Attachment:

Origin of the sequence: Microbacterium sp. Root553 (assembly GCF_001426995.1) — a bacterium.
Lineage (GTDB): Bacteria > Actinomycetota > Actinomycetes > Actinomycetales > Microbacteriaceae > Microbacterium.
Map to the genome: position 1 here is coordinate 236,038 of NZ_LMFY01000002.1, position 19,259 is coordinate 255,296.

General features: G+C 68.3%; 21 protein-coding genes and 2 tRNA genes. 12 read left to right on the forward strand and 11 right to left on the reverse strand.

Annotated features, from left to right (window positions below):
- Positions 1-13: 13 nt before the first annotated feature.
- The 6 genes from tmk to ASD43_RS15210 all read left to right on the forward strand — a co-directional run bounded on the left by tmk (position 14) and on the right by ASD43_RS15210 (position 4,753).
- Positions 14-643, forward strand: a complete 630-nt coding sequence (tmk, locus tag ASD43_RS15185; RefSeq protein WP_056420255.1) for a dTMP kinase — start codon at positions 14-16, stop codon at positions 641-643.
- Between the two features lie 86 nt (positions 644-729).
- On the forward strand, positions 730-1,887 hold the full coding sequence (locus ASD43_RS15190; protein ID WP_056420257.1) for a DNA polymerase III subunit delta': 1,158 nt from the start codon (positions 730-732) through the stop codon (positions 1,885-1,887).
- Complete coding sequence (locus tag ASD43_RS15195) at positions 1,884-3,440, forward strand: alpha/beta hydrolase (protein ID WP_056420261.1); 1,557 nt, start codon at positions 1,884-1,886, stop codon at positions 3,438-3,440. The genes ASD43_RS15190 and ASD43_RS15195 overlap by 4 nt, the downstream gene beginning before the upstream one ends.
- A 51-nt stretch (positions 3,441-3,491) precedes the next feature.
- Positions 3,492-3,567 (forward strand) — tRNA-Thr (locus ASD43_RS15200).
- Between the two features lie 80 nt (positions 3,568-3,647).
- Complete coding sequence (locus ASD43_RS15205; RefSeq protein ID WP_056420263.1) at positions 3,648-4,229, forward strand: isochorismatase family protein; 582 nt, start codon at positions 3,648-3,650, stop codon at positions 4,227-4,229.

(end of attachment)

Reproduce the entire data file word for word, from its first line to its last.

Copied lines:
Origin of the sequence: Microbacterium sp. Root553 (assembly GCF_001426995.1) — a bacterium.
Lineage (GTDB): Bacteria > Actinomycetota > Actinomycetes > Actinomycetales > Microbacteriaceae > Microbacterium.
Map to the genome: position 1 here is coordinate 236,038 of NZ_LMFY01000002.1, position 19,259 is coordinate 255,296.

General features: G+C 68.3%; 21 protein-coding genes and 2 tRNA genes. 12 read left to right on the forward strand and 11 right to left on the reverse strand.

Annotated features, from left to right (window positions below):
- Positions 1-13: 13 nt before the first annotated feature.
- The 6 genes from tmk to ASD43_RS15210 all read left to right on the forward strand — a co-directional run bounded on the left by tmk (position 14) and on the right by ASD43_RS15210 (position 4,753).
- Positions 14-643, forward strand: a complete 630-nt coding sequence (tmk, locus tag ASD43_RS15185; RefSeq protein WP_056420255.1) for a dTMP kinase — start codon at positions 14-16, stop codon at positions 641-643.
- Between the two features lie 86 nt (positions 644-729).
- On the forward strand, positions 730-1,887 hold the full coding sequence (locus ASD43_RS15190; protein ID WP_056420257.1) for a DNA polymerase III subunit delta': 1,158 nt from the start codon (positions 730-732) through the stop codon (positions 1,885-1,887).
- Complete coding sequence (locus tag ASD43_RS15195) at positions 1,884-3,440, forward strand: alpha/beta hydrolase (protein ID WP_056420261.1); 1,557 nt, start codon at positions 1,884-1,886, stop codon at positions 3,438-3,440. The genes ASD43_RS15190 and ASD43_RS15195 overlap by 4 nt, the downstream gene beginning before the upstream one ends.
- A 51-nt stretch (positions 3,441-3,491) precedes the next feature.
- Positions 3,492-3,567 (forward strand) — tRNA-Thr (locus ASD43_RS15200).
- Between the two features lie 80 nt (positions 3,568-3,647).
- Complete coding sequence (locus ASD43_RS15205; RefSeq protein ID WP_056420263.1) at positions 3,648-4,229, forward strand: isochorismatase family protein; 582 nt, start codon at positions 3,648-3,650, stop codon at positions 4,227-4,229.